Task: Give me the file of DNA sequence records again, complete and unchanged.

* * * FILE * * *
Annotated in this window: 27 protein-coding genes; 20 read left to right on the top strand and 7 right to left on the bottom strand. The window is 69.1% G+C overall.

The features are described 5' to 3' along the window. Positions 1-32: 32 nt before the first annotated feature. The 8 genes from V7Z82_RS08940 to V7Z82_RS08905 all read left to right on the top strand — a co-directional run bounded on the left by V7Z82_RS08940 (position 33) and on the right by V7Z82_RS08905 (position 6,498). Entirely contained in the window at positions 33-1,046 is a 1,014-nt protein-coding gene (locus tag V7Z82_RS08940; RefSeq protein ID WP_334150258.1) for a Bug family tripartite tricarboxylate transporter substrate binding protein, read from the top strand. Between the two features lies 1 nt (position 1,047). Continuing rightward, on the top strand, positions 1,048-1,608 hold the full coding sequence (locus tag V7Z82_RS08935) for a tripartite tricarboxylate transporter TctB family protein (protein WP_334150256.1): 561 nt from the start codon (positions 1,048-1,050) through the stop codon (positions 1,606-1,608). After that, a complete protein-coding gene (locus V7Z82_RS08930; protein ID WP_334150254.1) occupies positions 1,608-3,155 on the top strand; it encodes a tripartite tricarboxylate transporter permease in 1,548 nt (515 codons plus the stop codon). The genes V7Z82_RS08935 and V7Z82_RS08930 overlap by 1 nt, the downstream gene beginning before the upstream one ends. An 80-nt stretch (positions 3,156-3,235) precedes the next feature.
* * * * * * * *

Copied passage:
Annotated in this window: 27 protein-coding genes; 20 read left to right on the top strand and 7 right to left on the bottom strand. The window is 69.1% G+C overall.

The features are described 5' to 3' along the window. Positions 1-32: 32 nt before the first annotated feature. The 8 genes from V7Z82_RS08940 to V7Z82_RS08905 all read left to right on the top strand — a co-directional run bounded on the left by V7Z82_RS08940 (position 33) and on the right by V7Z82_RS08905 (position 6,498). Entirely contained in the window at positions 33-1,046 is a 1,014-nt protein-coding gene (locus tag V7Z82_RS08940; RefSeq protein ID WP_334150258.1) for a Bug family tripartite tricarboxylate transporter substrate binding protein, read from the top strand. Between the two features lies 1 nt (position 1,047). Continuing rightward, on the top strand, positions 1,048-1,608 hold the full coding sequence (locus tag V7Z82_RS08935) for a tripartite tricarboxylate transporter TctB family protein (protein WP_334150256.1): 561 nt from the start codon (positions 1,048-1,050) through the stop codon (positions 1,606-1,608). After that, a complete protein-coding gene (locus V7Z82_RS08930; protein ID WP_334150254.1) occupies positions 1,608-3,155 on the top strand; it encodes a tripartite tricarboxylate transporter permease in 1,548 nt (515 codons plus the stop codon). The genes V7Z82_RS08935 and V7Z82_RS08930 overlap by 1 nt, the downstream gene beginning before the upstream one ends. An 80-nt stretch (positions 3,156-3,235) precedes the next feature.